Balanced whole-grain flavor
Easy-to-find cooking vessel
As a native New Englander, I’ve always had a thing for Boston brown bread. It’s deeply, darkly delicious—sort of a cross between a cake and a quick bread in texture and rich with molasses, raisins, and the complex flavors (and nutrition) of whole grains. When colonists started making this unyeasted, one-bowl bread in the 18th century, most cooking was done over an open hearth—a tricky environment for bread baking. To get around this, brown bread was steamed in lidded tin pudding molds in a kettle of simmering water over an open fire, giving the loaves a distinctive shape and a smooth, crustless exterior—and keeping the whole-grain crumb remarkably moist. Yankees have always paired brown bread with baked beans for supper, but it is equally delicious toasted, with a schmear of cream cheese or butter, for breakfast or as a snack.
To create a brown bread recipe of my own, I turned to one of the best-known recipes for inspiration. It comes from Fannie Farmer’s Boston Cooking-School Cook Book (1898) and calls for grains that were plentiful and cheap at the time: rye meal, granulated (coarse) cornmeal, and graham flour. The grains are mixed with salt and baking soda, and then molasses and buttermilk are poured in to create a thick, bubbly batter (the baking soda reacts with both the buttermilk and the molasses to help lighten the loaf). The batter is then scooped into a buttered mold, leaving ample space for the bread to expand during cooking. Next, the mold is covered and set in a boiling-water bath until the bread is fully cooked, which takes about 4 hours since the grains require time to tenderize. Finally, the bread is slid out of the mold and allowed to cool before being sliced and served. I followed the recipe as written, except for employing the modern approach of using a coffee can in place of the pudding mold.
A Newer Approach to Steaming Bread
The colonists steamed their brown bread in tin pudding molds; modern cooks took to using empty coffee cans. But these days, few cooks buy their coffee in cans, so we turned to empty 28-ounce tomato cans, which we wrapped in foil and steamed in a covered stockpot for 2 hours. We made sure to select cans labeled “BPA-free.” BPA is a controversial chemical used in the linings of some cans that could leach into the bread when exposed to prolonged heat. Today, many companies use BPA-free cans.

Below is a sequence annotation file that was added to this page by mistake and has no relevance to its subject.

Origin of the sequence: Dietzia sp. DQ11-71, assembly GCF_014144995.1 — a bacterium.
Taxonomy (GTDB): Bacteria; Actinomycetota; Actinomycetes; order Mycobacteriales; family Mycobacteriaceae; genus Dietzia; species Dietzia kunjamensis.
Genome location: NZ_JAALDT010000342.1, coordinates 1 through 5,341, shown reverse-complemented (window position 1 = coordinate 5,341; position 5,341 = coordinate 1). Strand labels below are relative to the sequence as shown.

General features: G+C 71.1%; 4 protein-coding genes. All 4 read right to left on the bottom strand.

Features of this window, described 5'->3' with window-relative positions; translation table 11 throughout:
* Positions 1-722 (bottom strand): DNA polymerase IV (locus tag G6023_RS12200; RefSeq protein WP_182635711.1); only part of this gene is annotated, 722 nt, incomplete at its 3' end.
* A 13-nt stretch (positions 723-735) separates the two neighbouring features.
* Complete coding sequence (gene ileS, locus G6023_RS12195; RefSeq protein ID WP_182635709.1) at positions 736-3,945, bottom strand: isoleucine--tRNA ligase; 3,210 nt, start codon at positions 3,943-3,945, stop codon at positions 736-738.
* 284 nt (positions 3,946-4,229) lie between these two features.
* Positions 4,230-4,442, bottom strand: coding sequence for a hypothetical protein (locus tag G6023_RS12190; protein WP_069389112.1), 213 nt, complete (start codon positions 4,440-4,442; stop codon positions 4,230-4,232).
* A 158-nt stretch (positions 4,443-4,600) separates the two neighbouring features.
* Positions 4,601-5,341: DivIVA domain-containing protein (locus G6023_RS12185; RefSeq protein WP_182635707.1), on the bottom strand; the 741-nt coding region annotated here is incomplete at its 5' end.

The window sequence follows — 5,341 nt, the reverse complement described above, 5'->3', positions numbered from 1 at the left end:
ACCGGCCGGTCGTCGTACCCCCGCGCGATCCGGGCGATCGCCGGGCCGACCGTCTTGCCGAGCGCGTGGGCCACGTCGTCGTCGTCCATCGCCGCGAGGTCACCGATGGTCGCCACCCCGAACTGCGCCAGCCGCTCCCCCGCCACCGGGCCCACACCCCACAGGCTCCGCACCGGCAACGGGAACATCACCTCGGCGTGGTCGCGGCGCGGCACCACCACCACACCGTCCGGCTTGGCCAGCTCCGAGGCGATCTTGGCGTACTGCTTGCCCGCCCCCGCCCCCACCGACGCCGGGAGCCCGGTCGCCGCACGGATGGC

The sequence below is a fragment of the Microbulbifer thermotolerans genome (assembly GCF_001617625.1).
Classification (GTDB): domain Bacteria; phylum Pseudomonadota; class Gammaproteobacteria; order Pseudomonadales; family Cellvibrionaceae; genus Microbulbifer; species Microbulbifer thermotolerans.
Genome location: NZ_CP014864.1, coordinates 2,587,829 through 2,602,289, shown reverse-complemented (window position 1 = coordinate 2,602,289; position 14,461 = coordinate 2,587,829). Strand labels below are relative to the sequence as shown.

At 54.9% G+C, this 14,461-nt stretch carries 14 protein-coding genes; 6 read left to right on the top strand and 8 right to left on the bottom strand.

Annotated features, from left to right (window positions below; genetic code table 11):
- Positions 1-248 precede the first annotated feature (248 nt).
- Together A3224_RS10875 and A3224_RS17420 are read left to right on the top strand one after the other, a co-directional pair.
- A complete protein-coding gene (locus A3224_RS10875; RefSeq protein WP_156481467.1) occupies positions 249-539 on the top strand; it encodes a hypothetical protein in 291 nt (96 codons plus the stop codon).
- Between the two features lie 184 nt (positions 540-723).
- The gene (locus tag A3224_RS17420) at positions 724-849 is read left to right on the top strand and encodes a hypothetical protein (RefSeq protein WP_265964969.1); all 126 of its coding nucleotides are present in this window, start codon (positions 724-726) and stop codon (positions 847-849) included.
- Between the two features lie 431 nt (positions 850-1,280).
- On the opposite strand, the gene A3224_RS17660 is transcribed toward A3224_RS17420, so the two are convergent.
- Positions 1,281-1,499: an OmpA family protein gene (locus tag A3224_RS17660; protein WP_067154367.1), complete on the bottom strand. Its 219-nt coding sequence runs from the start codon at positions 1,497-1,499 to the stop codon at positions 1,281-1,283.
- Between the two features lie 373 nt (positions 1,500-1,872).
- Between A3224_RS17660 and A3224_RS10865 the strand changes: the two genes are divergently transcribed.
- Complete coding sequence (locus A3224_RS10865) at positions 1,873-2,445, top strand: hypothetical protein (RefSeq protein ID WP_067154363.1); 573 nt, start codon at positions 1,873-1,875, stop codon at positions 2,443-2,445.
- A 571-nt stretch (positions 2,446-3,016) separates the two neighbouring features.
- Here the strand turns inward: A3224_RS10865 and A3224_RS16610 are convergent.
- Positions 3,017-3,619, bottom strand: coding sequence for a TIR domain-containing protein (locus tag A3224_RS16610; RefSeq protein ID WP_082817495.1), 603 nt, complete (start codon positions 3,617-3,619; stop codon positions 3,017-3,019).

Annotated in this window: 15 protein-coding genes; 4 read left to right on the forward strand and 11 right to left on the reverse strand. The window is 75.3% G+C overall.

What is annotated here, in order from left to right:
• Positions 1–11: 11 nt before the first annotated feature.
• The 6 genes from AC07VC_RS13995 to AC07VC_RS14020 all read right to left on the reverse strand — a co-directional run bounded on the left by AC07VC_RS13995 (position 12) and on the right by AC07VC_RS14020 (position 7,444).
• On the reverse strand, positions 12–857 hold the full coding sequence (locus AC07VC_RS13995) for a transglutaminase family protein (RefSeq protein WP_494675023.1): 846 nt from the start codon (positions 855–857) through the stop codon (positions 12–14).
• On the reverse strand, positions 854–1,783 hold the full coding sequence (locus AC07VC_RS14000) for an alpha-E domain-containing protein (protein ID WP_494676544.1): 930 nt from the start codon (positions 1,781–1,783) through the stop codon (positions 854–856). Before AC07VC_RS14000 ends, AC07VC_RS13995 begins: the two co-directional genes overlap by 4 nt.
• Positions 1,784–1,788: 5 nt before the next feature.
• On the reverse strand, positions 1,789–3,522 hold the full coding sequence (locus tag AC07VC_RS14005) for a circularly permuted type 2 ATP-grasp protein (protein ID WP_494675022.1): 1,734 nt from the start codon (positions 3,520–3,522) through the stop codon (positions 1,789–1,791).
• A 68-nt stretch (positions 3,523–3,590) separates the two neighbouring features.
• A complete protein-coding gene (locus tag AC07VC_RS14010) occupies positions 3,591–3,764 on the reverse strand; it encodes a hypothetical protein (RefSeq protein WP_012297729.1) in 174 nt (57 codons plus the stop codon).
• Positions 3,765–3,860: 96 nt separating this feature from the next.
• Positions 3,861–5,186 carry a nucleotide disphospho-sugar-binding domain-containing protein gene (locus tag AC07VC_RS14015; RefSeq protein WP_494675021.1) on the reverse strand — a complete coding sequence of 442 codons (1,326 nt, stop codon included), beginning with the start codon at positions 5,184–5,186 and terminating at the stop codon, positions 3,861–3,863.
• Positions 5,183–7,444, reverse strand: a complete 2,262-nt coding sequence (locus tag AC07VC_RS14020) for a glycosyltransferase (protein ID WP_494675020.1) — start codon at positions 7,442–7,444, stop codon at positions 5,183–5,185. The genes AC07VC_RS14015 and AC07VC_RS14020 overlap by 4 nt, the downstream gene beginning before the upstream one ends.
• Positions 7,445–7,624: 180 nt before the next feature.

Farmer’s recipe has stood the test of time—it was quite good—so I decided to use it as a starting point for my own recipe. I evaluated the ingredients one by one. “Rye meal” simply refers to coarsely ground rye; it has a sandy texture similar to that of grits. Most modern recipes opt for more readily available rye flour, so I followed suit. Using more finely ground, quicker-cooking rye flour helped cut down the long steaming time. For the same reason, I found it best to use finely ground cornmeal rather than coarse. Finally, the graham flour. This is just coarsely ground whole-wheat flour, so I swapped in much more readily available regular whole-wheat flour. I used equal amounts of these three components so that their flavors would get equal billing.
Farmer called for molasses as the sole sweetener in the bread, but many contemporary recipes also include milder sugars such as brown or white. However, I found that these made the bread sweeter than it really should be and masked the pleasing trace of bitterness that is essential to brown bread. Molasses alone was the way to go, and any type—except for blackstrap, which is far too intensely flavored—worked just fine.
When we substituted blackstrap in recipes calling for regular molasses (brown bread, baked beans, and chewy molasses cookies), tasters found the results too intense. Another reason to avoid blackstrap in recipes that don’t specifically call for it: a lower sugar and higher calcium content. Cookies made with blackstrap didn’t spread appropriately, and bean skins refused to soften completely.
That said, I did come across a few modern refinements that were worth implementing. Adding a second leavener (baking powder) helped give the bread a lighter texture. And mixing in fat—in the form of a few tablespoons of melted butter—gave the bread a welcome richness and softened its coarse texture.
Full Steam Ahead
Finally, there was the question of cooking the bread in a 1-pound coffee can. Since nowadays few people buy coffee in metal cans and even fewer own pudding molds, it seemed like a good idea to scale the recipe to fit into two 28-ounce tomato cans. BPA-free cans are now available, which alleviates any safety concerns. To prevent sticking, I greased the interiors; once the cans were loaded with batter, I wrapped their tops with greased aluminum foil.
I came across a few recipes that suggested baking the bread in a gentle oven instead of steaming it, but to prevent the tops of the loaves from getting overly dark and leathery, I had to set the oven so low that they took a very long time to cook through. Steaming on the stovetop by setting the cans in a stockpot of simmering water was faster and ensured that the loaves stayed moist inside and out. (Even though the cans are wrapped tightly and the steam never makes contact with the bread, it prevents the loaves from exceeding 212 degrees.) After 2 hours, I pulled two steamy cylinders of utterly delicious whole-grain bread from the pot, happy to carry on the tradition.
An Easy Out
To ensure that the bread releases easily from the cans, we spray the insides with vegetable oil spray. The bread shrinks slightly as it cools, so make sure to let it cool for the full 20 minutes. Giving the can a gentle shake before sliding the loaf onto the rack will also facilitate an easy release.